Loop Electrosurgical Excision Procedure (LEEP)
Frequently Asked Questions Expand All
Loop electrosurgical excision procedure (LEEP) is a treatment to remove precancerous cells from the cervix. Removing precancerous cells helps stop them from developing into cervical cancer.
[Read Abnormal Cervical Cancer Screening Test Results.]
The procedure uses a small wire loop that is attached to an electrical current. When the loop is passed over cervical tissue, it cuts away a layer of abnormal cells. The removed tissue is sent to a lab for testing.
To start the procedure, you will lie on an exam table and place your legs in stirrups. Your ob-gyn will insert a speculum into your vagina in the same way as for a pelvic exam. Your ob-gyn may use a colposcope to better see the cervix.
Local anesthesia may be used to numb the cervix. Your ob-gyn also may apply a vinegar solution to the cervix to see the abnormal cells better. Application of this solution or the numbing medication may sting.
The loop is inserted through the speculum and passed over the cervix to cut away abnormal tissue. You may feel pressure, a dull ache, or a cramp. Some women feel faint during the procedure. If you feel faint, tell your ob-gyn. After the abnormal cells have been removed, a special paste may be applied to the cervix to stop any bleeding.
The tissue that is removed will be sent to a lab. Your obstetrician–gynecologist (ob-gyn) should let you know the results when the testing is complete.
The procedure should be done when you are not having your menstrual period to give a better view of the cervix. In most cases, LEEP is done in the office of an ob-gyn. The procedure takes a few minutes.
The most common risk in the first 3 weeks after a LEEP is heavy bleeding. If you have heavy bleeding, call your ob-gyn. You may need to have more of the paste applied to the cervix to stop it.
LEEP may be associated with an increased risk of future pregnancy problems. Although most women have no problems, there is a small increase in the risk of premature births and having a low birth weight baby. In rare cases, the cervix is narrowed after the procedure. This narrowing may cause problems with menstruation.
After the procedure, you may have
a watery, pinkish discharge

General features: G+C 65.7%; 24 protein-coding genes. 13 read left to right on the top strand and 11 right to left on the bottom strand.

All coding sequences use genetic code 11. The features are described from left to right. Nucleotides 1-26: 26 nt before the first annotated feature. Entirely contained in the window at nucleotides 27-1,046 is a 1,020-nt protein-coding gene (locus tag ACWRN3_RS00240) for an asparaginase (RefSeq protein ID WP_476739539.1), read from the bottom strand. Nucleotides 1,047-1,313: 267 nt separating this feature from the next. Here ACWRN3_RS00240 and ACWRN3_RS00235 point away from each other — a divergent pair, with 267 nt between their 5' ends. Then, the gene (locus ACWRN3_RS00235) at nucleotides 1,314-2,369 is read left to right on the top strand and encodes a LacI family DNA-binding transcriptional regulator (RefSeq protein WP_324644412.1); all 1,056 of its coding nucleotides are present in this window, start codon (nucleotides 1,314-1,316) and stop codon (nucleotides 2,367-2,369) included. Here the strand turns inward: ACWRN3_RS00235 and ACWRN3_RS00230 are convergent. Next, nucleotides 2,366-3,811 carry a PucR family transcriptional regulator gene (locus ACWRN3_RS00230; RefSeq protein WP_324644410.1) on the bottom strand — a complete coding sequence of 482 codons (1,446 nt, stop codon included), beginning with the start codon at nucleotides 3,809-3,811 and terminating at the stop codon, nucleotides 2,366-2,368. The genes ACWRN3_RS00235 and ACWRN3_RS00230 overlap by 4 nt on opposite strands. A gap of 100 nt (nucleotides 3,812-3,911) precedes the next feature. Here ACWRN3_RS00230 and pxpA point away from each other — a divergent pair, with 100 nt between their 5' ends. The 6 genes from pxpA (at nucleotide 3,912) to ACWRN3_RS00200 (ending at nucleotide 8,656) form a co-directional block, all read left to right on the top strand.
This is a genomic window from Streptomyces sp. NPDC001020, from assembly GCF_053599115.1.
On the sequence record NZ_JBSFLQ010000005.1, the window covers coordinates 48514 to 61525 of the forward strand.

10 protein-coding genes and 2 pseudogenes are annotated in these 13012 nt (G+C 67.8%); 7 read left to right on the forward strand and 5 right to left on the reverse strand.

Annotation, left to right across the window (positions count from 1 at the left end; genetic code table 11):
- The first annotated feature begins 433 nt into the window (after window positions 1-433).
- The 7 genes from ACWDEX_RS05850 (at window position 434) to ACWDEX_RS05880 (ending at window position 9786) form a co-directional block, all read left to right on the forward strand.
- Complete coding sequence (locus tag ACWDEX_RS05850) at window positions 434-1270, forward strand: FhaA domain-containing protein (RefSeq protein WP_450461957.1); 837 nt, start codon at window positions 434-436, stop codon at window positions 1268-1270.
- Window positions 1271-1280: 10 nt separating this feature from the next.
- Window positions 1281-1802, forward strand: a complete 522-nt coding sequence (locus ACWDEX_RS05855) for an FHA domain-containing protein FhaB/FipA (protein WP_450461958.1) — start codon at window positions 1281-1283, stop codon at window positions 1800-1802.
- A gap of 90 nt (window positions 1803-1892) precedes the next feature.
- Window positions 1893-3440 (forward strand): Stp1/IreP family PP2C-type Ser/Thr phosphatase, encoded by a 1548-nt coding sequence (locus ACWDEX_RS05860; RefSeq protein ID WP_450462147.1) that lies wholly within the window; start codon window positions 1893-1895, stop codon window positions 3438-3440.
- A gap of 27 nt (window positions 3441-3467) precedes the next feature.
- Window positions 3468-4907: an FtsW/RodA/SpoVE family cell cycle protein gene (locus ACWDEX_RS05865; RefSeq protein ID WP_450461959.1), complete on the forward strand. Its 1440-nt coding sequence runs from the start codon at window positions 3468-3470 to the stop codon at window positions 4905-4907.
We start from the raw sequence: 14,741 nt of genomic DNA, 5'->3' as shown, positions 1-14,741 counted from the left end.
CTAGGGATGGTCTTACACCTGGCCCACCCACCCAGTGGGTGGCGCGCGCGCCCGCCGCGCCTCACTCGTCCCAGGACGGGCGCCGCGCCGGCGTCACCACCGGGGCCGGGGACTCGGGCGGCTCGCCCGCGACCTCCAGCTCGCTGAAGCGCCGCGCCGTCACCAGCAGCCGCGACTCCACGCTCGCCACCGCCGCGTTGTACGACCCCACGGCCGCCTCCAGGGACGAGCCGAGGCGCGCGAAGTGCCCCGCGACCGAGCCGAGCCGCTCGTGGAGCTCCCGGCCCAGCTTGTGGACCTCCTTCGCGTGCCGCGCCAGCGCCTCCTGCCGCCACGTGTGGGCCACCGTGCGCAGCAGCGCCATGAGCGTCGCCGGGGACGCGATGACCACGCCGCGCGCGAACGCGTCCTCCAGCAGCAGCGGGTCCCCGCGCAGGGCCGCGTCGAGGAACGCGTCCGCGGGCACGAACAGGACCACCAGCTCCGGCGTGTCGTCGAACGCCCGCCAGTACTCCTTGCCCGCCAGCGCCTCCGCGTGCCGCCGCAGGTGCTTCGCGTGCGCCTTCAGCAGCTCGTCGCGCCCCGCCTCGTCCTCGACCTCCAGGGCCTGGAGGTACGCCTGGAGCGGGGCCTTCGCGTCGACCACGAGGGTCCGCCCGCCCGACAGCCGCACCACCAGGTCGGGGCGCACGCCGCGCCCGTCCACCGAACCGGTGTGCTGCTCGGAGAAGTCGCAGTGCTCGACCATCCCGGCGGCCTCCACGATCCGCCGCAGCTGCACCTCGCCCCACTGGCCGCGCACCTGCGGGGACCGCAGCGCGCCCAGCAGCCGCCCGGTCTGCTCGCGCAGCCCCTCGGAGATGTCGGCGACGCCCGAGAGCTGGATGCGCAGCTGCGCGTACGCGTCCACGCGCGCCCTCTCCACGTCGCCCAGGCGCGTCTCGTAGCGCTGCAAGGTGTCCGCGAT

a brownish-black discharge (from the paste used)
It will take a few weeks for your cervix to heal. While your cervix heals, you should not place anything in the vagina, such as tampons or douches. You should not have sexual intercourse. Your ob-gyn should tell you when it is safe to do so.
You should contact your ob-gyn if you have any of the following problems:
Heavy bleeding (more than your normal period)
Bleeding with clots
Severe abdominal pain
After the procedure, you will need to see your ob-gyn for follow-up visits. You will have tests to be sure that the abnormal cells are gone and that they have not returned. If you have another abnormal test result, you may need more treatment.
You can help protect the health of your cervix by following these guidelines:
Have regular pelvic exams and screening tests for cervical cancer.
Stop smoking. Smoking increases your risk of cancer of the cervix.
Limit your number of sexual partners and use condoms to reduce your risk of sexually transmitted infections (STIs).
Anesthesia: Relief of pain by loss of sensation.
Cells: The smallest units of a structure in the body. Cells are the building blocks for all parts of the body.
Cervical Cancer: A type of cancer that is in the cervix, the opening to the uterus at the top of the vagina.
Cervix: The lower, narrow end of the uterus at the top of the vagina.
Colposcope: A special magnifying instrument used to examine the cervix, vagina, and vulva.
Loop Electrosurgical Excision Procedure (LEEP): A procedure that removes abnormal tissue from the cervix using a thin wire loop and electric energy.
Menstrual Period: The monthly shedding of blood and tissue from the uterus.
Menstruation: The monthly shedding of blood and tissue from the uterus that happens when a woman is not pregnant.
Obstetrician–Gynecologist (Ob-Gyn): A doctor with special training and education in women’s health.
Pelvic Exam: A physical examination of a woman’s pelvic organs.
Sexual Intercourse: The act of the penis of the male entering the vagina of the female. Also called “having sex” or “making love.”
Sexually Transmitted Infections (STIs): Infections that are spread by sexual contact. Infections include chlamydia, gonorrhea, human papillomavirus (HPV), herpes, syphilis, and human immunodeficiency virus (HIV, the cause of acquired immunodeficiency syndrome [AIDS]).
Speculum: An instrument used to hold open the walls of the vagina.
Vagina: A tube-like structure surrounded by muscles. The vagina leads from the uterus to the outside of the body.
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Last updated: February 2022
Last reviewed: July 2021
Copyright 2023 by the American College of Obstetricians and Gynecologists. All rights reserved. Read copyright and permissions information.
This information is designed as an educational aid for the public. It offers current information and opinions related to women's health. It is not intended as a statement of the standard of care. It does not explain all of the proper treatments or methods of care. It is not a substitute for the advice of a physician. Read ACOG’s complete disclaimer.
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